The robotic system is manufactured using a digital manufacturing device (FDM400, Stratasys, 7665 Commerce Way, Eden Prairie, Minnesota, 55344, USA).
The MRI compatibility of the system was evaluated in a clinical MRI scanner. The robot was evaluated in creating thermal lesions in commercial gel phantoms. The robot was tested for its ability to accurately move the transducer, thus creating discrete and overlapping thermal lesions. The imaging of the lesions was performed using the optimized techniques described in  and .
Materials and methods
Mechanical design of the positioning device.
The entire robotic system was developed using the software MicroStation (V8, Bentley Systems, Inc.). After completion of the design, drawings of the individual parts were sent to a 3D printer (FDM400, Stratasys, 7665 Commerce Way, Eden Prairie, Minnesota, 55344, USA) for production. This 3D printer produces parts made out of ABS.
The three axes were driven by piezoelectric ultrasonic motors (USR60-S3N, Shinsei Kogyo Corp., Tokyo, Japan). The positioning device was designed so that it can be placed on the patient table of any conventional high-field MRI system with a cylindrical magnet bore. It has a maximum height of 17 cm, a length of 25 cm, and a width 20 cm which allows placing the device between the legs of the patient during treatment in the MR system. Here, it was assumed that the patient is lying in prone position on the table with slightly elevated legs to provide an optimal access to the rectum for the US transducer. The motion range of the robot was set to X: 10 cm, Θ: ±90°, Z: 7 cm, which is sufficient to treat prostate glands up to a size of 10 cm length. The robotic system weights around 2 kg.
The positioning device has the ability to move the transducer linearly up to 10 cm. Additionally, the transducer can be moved at an angle of ±90°. The linear range of this prototype covers the size of all possible prostates. It is possible, that in the future, the linear range might be decreased, thus reducing the size and cost of this device. The angular range, which moves clockwise or counterclockwise by 90°, covers any potential discrete tumor in the prostate.
Figure 1A shows the complete CAD drawing of the robotic system. Note that the X-axis as described in the robot drawing is the Z-axis in MRI, and the Z-axis in the drawing is the Y-axis in MRI. The main body of the robot (Z-guide) moves up or down (Z-axis) since the height of the rectum is variable. The X-axis holder provides guides for the X-plate which establishes linear movement. The X-axis holder includes also a motor holder for the X-stage and one optical encoder (EM1, US Digital Corporation, Vancouver, WA 98684, USA). The X-axis plate includes a motor holder for the Θ-axis. In the bottom of the X-plate, a rack is created which is attached to the motor in the base which carries a brass pinion (Sterling Instrument, NY, USA). The motor in the front of the X-plate establishes angular motion (Θ stage). An angular encoder (US Digital Corporation) is placed on the shaft of the motor and ensures accurate angular movement of the shaft. A water enclosure which is attached into the base accommodates two thin water inlets for water cooling of the transducer. The transducer is attached to the shaft of the angular stage. The water enclosure will be inserted in the rectum in future clinical trials. At the far end (point S in Figure 1A), the width of the water container is smaller, because at this point, the sphincter of the patient will surround the water container, and thus, pressure to the sphincter has to be reduced. Figure 1B shows the photo of the positioning device with the three PC-controlled stages.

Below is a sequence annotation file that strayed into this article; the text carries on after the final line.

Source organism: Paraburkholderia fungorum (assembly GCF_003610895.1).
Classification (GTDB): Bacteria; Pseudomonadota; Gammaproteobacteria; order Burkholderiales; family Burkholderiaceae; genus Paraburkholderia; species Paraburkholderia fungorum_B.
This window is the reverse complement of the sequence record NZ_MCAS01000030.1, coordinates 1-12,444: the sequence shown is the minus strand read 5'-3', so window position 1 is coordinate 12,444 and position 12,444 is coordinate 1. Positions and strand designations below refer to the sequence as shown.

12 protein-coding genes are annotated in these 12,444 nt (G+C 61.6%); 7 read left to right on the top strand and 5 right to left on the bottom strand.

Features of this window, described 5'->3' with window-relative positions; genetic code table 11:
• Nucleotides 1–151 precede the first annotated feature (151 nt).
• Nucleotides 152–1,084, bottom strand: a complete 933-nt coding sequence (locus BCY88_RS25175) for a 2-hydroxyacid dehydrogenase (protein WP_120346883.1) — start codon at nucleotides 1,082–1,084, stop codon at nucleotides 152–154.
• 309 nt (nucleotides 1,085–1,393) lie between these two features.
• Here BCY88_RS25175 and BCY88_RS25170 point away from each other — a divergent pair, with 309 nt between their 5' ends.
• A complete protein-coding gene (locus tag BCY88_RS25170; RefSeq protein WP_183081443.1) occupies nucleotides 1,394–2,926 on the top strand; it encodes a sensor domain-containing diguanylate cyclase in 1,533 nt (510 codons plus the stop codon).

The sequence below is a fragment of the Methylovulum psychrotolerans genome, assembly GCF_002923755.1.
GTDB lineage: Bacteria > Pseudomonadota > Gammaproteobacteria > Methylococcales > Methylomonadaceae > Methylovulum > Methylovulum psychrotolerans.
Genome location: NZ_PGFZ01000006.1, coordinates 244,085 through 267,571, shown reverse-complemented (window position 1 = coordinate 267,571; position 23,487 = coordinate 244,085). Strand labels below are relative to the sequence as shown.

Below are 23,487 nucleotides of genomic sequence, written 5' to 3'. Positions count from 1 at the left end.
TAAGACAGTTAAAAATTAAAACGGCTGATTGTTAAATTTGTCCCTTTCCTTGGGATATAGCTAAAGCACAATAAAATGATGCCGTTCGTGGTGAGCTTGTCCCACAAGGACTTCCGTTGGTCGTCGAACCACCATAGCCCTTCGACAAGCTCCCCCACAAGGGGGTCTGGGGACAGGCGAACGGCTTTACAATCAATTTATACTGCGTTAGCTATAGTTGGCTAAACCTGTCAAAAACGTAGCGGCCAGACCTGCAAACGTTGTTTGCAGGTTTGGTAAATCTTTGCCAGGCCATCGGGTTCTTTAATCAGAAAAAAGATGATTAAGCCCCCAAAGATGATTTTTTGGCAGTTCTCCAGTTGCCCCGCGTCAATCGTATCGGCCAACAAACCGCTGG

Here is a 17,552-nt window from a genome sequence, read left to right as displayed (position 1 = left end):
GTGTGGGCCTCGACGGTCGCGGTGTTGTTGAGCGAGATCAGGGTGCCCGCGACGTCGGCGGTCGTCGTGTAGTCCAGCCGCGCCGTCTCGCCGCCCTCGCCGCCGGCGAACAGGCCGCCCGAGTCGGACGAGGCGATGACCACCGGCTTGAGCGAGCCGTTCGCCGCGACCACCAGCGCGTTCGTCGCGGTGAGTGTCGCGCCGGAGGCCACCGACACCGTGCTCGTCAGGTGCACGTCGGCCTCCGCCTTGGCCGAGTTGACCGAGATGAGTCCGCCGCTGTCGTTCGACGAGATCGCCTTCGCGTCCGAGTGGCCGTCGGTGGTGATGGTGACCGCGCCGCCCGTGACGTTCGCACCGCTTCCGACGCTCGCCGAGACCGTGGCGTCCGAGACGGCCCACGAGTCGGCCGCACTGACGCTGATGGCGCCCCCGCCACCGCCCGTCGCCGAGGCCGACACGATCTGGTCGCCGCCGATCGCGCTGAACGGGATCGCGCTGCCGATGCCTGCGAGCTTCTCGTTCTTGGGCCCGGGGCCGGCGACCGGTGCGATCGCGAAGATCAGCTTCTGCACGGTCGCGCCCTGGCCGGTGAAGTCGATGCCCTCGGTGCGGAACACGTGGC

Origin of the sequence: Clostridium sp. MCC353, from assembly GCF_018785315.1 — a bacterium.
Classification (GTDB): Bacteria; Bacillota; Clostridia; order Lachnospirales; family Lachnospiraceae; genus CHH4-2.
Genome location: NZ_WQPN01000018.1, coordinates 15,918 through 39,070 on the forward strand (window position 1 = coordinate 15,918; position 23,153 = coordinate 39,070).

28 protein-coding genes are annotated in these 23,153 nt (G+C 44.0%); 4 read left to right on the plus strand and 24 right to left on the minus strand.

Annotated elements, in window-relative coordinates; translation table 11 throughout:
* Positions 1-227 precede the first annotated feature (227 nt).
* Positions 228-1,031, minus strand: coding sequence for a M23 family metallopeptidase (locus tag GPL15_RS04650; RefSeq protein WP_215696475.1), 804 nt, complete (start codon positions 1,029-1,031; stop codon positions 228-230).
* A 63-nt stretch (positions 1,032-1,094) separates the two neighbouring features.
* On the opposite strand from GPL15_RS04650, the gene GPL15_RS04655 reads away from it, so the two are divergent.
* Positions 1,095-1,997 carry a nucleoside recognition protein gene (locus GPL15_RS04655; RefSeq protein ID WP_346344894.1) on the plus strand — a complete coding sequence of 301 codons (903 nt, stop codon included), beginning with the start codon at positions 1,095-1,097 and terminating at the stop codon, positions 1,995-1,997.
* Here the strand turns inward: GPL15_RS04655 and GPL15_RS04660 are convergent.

Three optical encoders were used from US digital (EM1, US Digital Corporation, Vancouver, WA 98684, USA). The EM1 optical encoders work in conjunction with a polymer plastic strip materials, and it uses LED source and a monolithic detector. For the two linear axes, the EM1-0-500-I (US Digital Corporation) encoder was used, whereas for the angular motion, the EM1-2-2500-I (US Digital Corporation) encoder was integrated. The encoder output is connected to the counter input of a data acquisition board USB 6251 (NI, Austin, USA).
Because of the use of piezoelectric motors and encoders that require electricity during operation, the proposed robotic system is classified as MRI-conditional, according to the ASTM standards (F2503, F2052, F2213, F2182, and F2119) which are excellently described by Stoianovici et al. .
The motion accuracy of the three motors was evaluated using a digital caliper. One edge of the caliper was fixed on a stationary part of the positioning device, and the other edge was fixed on a movable part. The movement of a specific step was measured using the incremental distance of the caliper. The resolution of the caliper was 10 μm. The accuracy of the robotic system was tested by measuring the distance moved based on a predetermined number of pulses of the encoders.
A user-friendly program written in C # (Visual Studio 2010 Express, Microsoft Corporation, USA) has been developed in order to control the robotic system. The software has the following functionalities: a) communication with MRI. The communication is achieved by an Ethernet connection and a laptop; b) movement of the three axes either in user defined steps or in grid sequences by specifying the pattern, the step, and the number of steps. The interface used is the USB 6251 data acquisition (DAQ) interface card (National instruments, Austin, Texas, USA) via a connecting block. The USB 6251 interface card includes timing and digital I/O modules; c) history (functions activated); d) patient information; e) transducer coordinates; f) images of an MR-compatible camera (MRC Systems GmbH, Heidelberg, Germany). The camera was interfaced by means of a video card; and g) temperature measurement. An Omega (M2813-1205, OMEGA Engineering, INC. Stamford, Connecticut, USA) voltage to temperature converter was used to measure the temperature. Figure 2A shows the main window of the software that controls the robotic system.
A DC supply (24 V, 6 A) is used to drive the Shinsei drivers. The control of the robot movement is achieved via a USB 6251 data acquisition (DAQ) interface card (National instruments, Austin, Texas, USA). Figure 2B shows the enclosure that hosts the electronic drivers of the robotic system. This enclosure contains magnetic materials, and therefore, it is placed outside the MRI room.